An official report, which has given to French president Emmanuel Macron has confirmed that police intelligence going into last month’s Champions League final included references to the Hillsborough disaster
A huge contingent of fans made the trip to Paris for last month’s final with Real Madrid, which saw Jurgen Klopp’s side lose 1-0. But prior to kick-off at the Stade de France, fans were subjected to antiquated policing methods, which saw spectators cattled into narrow gangways risking dangerous crushes and tear gas used on innocent bystanders.
And it has now been revealed that riot police were deployed by the French authorities due to a misconceived link between hooliganism and the Hillsborough disaster in 1989. The Guardian has obtained an official report that was produced for prime minister Emmanuel Macron, confirming that innocent fans were forced to withstand heavy-handed treatment likely informed by a prejudice going into the event.
The report by Michael Cadot, the French sports ministry’s delegate on major sporting events, refers to a section on police intelligence going into the fixture, which made reference to the disaster which cost 97 supporters their lives.
The section initially recognises that Liverpool fans have not been known for violence for matches, but adds: “Reference to the Hillsborough tragedy in 1989 – 97 deaths – for which the responsibility of the [police] was pointed out, led however to the drawing up of a firm policing arrangement, to maintain order in riot gear, in order to be able to respond to a risk of collective phenomena of hooliganism and havoc, as had happened in Marseilles on 13 June 2016 during the England-Russia game.”
Families of the victims have fought for justice since the incident, with a 2016 inquiry jury determining that the 97 were unlawfully killed due to gross negligence and manslaughter by the South Yorkshire Police officer in command Ch Supt David Duckenfield.
It was also determined that there was no hooliganism, ticketlessness or any fan misbehaviour that contributed to the disaster. Nevertheless, Steve Rotherham, who witnessed the chaos outside the stadium and was a victim of a robbery himself, said that their suspicions on police drawing links between the two events, had now been confirmed.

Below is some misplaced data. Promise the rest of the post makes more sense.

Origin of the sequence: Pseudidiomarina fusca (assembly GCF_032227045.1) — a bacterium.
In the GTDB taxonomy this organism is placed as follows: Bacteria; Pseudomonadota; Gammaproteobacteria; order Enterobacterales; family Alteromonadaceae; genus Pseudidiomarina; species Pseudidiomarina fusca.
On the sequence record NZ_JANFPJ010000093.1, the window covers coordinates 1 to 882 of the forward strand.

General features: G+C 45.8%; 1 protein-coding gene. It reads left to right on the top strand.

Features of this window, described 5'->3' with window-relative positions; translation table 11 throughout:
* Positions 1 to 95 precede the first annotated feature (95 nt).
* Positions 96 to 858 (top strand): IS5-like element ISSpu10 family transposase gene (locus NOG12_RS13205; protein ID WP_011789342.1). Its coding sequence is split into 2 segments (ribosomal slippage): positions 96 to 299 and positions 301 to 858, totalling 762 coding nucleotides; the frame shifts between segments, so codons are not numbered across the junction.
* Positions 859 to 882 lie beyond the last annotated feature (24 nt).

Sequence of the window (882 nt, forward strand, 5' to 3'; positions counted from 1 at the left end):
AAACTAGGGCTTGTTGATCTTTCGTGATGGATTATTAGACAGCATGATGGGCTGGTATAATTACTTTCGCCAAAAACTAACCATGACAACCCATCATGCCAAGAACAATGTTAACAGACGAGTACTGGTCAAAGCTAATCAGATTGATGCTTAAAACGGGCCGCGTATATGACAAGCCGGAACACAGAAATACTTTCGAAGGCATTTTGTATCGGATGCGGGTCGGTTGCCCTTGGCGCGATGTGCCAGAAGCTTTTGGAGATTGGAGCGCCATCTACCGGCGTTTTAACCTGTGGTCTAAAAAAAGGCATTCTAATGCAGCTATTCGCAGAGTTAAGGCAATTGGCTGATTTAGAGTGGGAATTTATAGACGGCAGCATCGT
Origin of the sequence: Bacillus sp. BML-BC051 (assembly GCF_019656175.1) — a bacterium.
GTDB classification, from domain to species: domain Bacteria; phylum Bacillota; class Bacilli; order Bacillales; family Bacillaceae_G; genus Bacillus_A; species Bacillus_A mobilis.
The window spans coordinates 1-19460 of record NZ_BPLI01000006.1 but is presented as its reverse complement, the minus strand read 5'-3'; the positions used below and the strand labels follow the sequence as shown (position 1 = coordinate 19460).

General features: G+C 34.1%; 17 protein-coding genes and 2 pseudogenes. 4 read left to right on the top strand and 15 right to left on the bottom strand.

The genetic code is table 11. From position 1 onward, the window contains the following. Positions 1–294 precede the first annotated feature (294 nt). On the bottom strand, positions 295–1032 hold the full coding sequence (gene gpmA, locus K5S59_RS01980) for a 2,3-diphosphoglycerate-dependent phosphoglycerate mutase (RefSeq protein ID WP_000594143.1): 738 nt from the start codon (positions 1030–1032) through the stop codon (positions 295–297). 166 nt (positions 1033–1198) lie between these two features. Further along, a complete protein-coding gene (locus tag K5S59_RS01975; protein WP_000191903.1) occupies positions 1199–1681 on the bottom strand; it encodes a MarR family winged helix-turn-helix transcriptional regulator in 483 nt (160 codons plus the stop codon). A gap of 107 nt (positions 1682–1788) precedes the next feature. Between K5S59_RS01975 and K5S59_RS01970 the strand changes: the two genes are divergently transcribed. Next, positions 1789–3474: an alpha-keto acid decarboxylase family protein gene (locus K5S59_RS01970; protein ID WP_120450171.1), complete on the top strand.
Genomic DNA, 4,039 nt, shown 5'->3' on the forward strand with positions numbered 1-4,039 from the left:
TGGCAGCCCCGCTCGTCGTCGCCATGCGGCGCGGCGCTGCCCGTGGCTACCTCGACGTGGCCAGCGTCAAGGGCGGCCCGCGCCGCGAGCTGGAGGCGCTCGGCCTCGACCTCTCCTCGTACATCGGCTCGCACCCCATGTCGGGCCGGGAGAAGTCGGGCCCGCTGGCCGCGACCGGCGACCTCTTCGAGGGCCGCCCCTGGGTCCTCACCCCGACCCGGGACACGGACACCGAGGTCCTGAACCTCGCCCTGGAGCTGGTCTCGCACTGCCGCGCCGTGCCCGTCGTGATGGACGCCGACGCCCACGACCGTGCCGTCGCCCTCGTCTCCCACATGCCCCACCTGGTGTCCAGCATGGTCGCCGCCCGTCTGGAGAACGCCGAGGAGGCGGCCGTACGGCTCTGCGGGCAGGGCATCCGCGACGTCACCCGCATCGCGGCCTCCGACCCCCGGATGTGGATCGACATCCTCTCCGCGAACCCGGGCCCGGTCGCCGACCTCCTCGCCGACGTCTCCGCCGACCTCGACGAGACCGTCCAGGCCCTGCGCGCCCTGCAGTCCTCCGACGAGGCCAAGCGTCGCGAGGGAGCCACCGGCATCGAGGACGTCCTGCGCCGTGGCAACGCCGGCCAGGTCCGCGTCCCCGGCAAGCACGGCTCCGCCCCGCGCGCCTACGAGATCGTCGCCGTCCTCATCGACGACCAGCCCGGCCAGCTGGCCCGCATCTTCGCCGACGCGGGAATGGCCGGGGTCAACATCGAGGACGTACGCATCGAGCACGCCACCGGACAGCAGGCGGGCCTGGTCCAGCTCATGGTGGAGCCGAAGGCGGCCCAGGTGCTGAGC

He said: “This is described as intelligence but it displays a lack of intelligence and confirms our worst fears. The appalling policing and crowd mismanagement in Paris was based on a falsehood, ignorance and prejudice. This again underlines the need for a full, thorough, independent investigation.”
The last chair of the Hillsborough Support Group, Margaret Aspinall, who lost her 18-year old son James back in 1989, adds: “This confirms our worst suspicions that a completely false view of what happened at Hillsborough has informed a police force in another country.
“It shows the power of the lies that were told by the police in this country, that are still believed and repeated by far too many people. Football stadiums and policing were made much safer after the disaster, and all football supporters should understand that.”
AFP via Getty Images)
Uefa have thus far not offered a comment on the new report, but did apologise to both sets of fans earlier this month. Their statement from June 3 read: “UEFA wishes to sincerely apologise to all spectators who had to experience or witness frightening and distressing events in the build-up to the UEFA Champions League final at the Stade de France on 28 May 2022 in Paris, on a night, which should have been a celebration of European club football. No football fan should be put in that situation, and it must not happen again.
“To that end, immediately after the events, UEFA commissioned an Independent Review to identify shortcomings and responsibilities of all entities involved in the organisation of the final, and has today published the Terms of Reference for this review.”